Even in a genre where the distance – emotional, physical, metaphorical – separating player from fan is so paper thin, in a style of music where, above all others, total commitment onstage is a baseline requirement, I find it hard to imagine a metal musician who took such inspiring, unquenchable, childlike pleasure in his craft and so thrilled to find himself in what some might’ve imagined an unlikely spotlight, as did former Pantera guitarist “Dimebag” Darrell Abbott. His tragic shooting death ten years ago tonight at the hands of an unbalanced fan on stage at a rock club in my adopted hometown of Columbus, Ohio, is, for the millions worldwide who loved his band and his playing, a wound that sometimes seems as if it will never fully close, let alone heal, the kind of premature and pointlessly cruel removal of a kind man and loving presence from the larger metal community that brings to mind not journeymen but giants – Cliff Burton, Ronnie James Dio, Chuck Schuldiner – the kind of singular artists who did one thing as well as or better than just about anyone who lived, or, failing those lofty heights, did it in a way so innovative and brilliantly different that it redefined the way an instrument was considered and played for years after. Nobody sounded quite like Dimebag Darrell. For a while, though, just about everyone tried.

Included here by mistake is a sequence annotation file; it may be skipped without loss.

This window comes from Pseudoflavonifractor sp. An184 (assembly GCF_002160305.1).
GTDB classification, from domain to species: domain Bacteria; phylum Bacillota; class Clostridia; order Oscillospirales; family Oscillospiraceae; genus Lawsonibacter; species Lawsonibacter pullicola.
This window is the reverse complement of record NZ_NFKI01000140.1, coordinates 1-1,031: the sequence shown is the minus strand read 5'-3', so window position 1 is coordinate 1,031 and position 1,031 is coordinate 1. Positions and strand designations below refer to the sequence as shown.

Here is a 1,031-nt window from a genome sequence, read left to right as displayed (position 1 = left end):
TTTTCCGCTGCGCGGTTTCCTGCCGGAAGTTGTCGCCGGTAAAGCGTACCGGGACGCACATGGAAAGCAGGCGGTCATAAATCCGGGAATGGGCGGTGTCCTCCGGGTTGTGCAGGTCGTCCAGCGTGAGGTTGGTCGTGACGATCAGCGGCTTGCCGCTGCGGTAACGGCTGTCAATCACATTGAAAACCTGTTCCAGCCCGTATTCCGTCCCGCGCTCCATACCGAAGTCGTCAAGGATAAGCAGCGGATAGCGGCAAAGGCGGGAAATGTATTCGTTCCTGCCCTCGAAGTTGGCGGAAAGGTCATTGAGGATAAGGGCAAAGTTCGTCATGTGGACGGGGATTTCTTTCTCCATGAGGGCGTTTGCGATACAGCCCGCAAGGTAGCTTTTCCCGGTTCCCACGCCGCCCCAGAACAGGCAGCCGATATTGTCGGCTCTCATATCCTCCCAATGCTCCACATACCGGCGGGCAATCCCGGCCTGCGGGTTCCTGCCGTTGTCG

Darrell Abbott could make his guitar squeal with rage and rancor, sorrow and pain, defiance and delight. His greatest work* effortlessly erased the boundaries between those poles and occasionally even inverted them, serving in the process as the catalyst for an entire generation of rock guitarists to first pick up the instrument and dig into it, then dig deeper and push harder, refusing to be beaten down or ever defined by their limitations. Abbott was, at once, a light speed shredder, a full tilt boogie-man, an artisanal crafter of insane, indestructible and indelible guitar riffs, and a steady and shockingly delicate hand at mood and balladry whenever the song required it. At its best, his playing existed on a plain utterly teeming with excited students and bystanders but largely free of equivalent peers. I’ve always lamented the notion that so many wonderful metal bands ended up achieving a fraction of the overall success they probably should have. Pantera, propelled by Dimebag’s incendiary guitar, a towering rhythm section (and bludgeoning conception of rhythm itself), and the bark and braggadocio of lightning rod vocalist Phil Anselmo, surprisingly became a rallying point for countless thousands, debuting at #1 on the Billboard chart in 1994 and selling far in excess of 25 million total albums, which are frankly astonishing accomplishments for any genre band NOT named Metallica. Pantera’s moment in the sun might’ve barely outlasted the decade of the 1990s, but the band was remarkably influential, and engendered deep passions and ironclad loyalty within its exploding fanbase. In a neat alchemic redefinition of metal’s standard success formula, Pantera’s popularity actually appreciably grew the more it pushed sonic boundaries. Anselmo may have been the mouthpiece, but Darrell’s playing was always the engine.